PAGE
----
Class of 2022: Career replay shows Art McNally ‘is what the Hall of Fame is about’

By Brendan Heffernan
Pro Football Hall of Fame

ART McNALLY spent his 57 years working for the NFL doing everything he could to avoid the spotlight. Still, his character, integrity and lifetime spent growing the game made him impossible to overlook for Pro Football Hall of Fame selectors. 
McNally and the other seven members of the Hall’s Class of 2022 will be officially enshrined into the Hall of Fame on Saturday, Aug. 6, inside Tom Benson Hall of Fame Stadium. McNally is the first on-field official to receive the honor. 
McNally, 97, will record a video speech to be broadcast during Enshrinement rather than speaking from the podium during the ceremony. 
“He is what the Hall of Fame is all about,” said Tom McNally, Art’s son. 
McNally’s contemporaries remember him for the unmatched commitment to honesty and fairness he showed while serving as an on-field official from 1958 to 1968 and as the NFL’s supervisor of officials from 1968 to 1991.  
“He is loved by all those that worked for him,” former NFL referee Jerry Markbreit said. “Working with him was an honor and a privilege. He made everyone feel special. The finest director of officiating by far.”  
McNally was responsible for the league's officiating during a period where rule changes were frequent and on-field officials were subject to unprecedented levels of scrutiny and exposure as result of the NFL’s new broadcast rights sharing agreements. He also oversaw the introduction of instant replay to NFL officiating and is now known as the “father of instant replay.”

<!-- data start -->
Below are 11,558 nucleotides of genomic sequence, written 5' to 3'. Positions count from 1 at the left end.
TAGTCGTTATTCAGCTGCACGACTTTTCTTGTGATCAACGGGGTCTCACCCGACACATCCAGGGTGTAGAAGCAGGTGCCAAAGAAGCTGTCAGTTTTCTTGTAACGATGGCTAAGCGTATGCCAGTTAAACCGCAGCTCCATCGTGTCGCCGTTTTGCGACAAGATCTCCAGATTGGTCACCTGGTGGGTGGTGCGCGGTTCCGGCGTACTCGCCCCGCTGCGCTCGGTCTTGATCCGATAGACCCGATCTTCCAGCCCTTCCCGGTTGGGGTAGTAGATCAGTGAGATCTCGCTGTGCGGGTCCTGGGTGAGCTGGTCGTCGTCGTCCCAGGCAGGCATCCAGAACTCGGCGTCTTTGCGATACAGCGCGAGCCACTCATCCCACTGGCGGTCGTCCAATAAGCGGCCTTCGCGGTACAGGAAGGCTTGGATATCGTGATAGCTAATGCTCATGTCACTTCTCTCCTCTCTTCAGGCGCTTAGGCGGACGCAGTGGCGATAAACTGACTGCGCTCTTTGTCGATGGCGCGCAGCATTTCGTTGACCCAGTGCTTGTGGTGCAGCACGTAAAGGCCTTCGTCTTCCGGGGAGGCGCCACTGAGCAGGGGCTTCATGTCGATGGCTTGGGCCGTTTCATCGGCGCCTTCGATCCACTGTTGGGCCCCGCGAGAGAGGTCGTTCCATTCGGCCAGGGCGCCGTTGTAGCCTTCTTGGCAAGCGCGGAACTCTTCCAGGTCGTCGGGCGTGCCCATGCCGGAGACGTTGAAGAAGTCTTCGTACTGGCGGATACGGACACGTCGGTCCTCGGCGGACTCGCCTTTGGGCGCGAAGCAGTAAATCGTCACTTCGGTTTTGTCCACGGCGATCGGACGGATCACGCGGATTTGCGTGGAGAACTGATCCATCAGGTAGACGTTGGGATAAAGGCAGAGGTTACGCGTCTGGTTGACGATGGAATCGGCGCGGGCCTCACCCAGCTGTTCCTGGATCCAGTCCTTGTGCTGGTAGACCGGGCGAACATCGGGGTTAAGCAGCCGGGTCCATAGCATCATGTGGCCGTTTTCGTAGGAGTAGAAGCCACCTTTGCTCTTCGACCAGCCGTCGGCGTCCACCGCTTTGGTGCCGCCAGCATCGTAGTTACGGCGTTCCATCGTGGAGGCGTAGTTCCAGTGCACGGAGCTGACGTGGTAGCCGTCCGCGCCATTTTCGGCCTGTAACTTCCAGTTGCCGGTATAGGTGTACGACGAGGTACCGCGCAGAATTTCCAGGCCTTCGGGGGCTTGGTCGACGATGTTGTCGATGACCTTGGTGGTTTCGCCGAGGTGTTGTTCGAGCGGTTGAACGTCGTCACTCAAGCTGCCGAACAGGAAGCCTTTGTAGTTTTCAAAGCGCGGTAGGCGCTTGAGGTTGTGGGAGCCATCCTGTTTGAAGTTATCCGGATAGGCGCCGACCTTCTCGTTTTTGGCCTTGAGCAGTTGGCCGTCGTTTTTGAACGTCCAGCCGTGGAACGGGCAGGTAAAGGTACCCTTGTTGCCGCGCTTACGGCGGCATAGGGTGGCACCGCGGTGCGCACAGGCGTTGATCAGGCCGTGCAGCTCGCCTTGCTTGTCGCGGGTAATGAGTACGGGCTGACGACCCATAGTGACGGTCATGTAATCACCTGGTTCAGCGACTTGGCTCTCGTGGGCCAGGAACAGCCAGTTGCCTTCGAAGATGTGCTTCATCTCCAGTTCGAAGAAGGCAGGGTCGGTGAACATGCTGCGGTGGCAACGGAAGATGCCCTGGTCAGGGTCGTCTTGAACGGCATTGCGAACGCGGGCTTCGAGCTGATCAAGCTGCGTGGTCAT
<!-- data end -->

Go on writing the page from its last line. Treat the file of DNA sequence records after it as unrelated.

“When Art spoke it was like the Oracle of Delphi speaking,” Hall of Famer and former NFL Commissioner PAUL TAGLIABUE said while delivering McNally’s Hall of Fame “knock.” “He never said anything flip. Everything he said was based on reviewing game film, reviewing the performance of the men on the field and knowing the rulebook.” 
McNally refereed his first football game while serving in the U.S. Marines during World War II. McNally’s fellow enlisted men trusted him to be the neutral party for their intra-platoon game because they knew he’d be fair and honest, Tom McNally said. 
After returning from the war, McNally began teaching at Central High School in Philadelphia. The skills McNally developed as a high school teacher and the honesty he had embodied his whole life served him well while working for the NFL and raising his family, his son said. 
“He was a teacher before any of this started and he was a teacher to his referees,” Tom McNally said. “He taught me the same way. He taught me to be stand-up, honest and hardworking.” 

Brendan Heffernan is a student at Loyola University New Orleans and he is an intern this summer at the Pro Football Hall of Fame.